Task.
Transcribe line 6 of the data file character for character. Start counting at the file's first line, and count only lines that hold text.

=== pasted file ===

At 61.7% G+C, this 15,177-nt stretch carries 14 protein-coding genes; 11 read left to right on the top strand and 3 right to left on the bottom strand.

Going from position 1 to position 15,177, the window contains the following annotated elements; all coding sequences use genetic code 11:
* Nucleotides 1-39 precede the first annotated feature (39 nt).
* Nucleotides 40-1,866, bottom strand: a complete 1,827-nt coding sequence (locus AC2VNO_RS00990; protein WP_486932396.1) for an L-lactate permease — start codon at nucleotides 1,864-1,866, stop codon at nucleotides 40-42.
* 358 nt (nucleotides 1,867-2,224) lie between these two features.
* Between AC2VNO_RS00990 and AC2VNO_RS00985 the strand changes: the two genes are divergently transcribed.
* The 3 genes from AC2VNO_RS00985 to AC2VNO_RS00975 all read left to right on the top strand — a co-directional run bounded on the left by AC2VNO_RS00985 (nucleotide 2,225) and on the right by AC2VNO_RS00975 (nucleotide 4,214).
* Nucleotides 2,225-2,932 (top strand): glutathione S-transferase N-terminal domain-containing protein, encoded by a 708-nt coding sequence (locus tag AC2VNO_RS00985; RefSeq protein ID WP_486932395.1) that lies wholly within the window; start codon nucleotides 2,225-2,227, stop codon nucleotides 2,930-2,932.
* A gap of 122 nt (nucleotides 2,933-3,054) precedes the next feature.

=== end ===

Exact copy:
* Between AC2VNO_RS00990 and AC2VNO_RS00985 the strand changes: the two genes are divergently transcribed.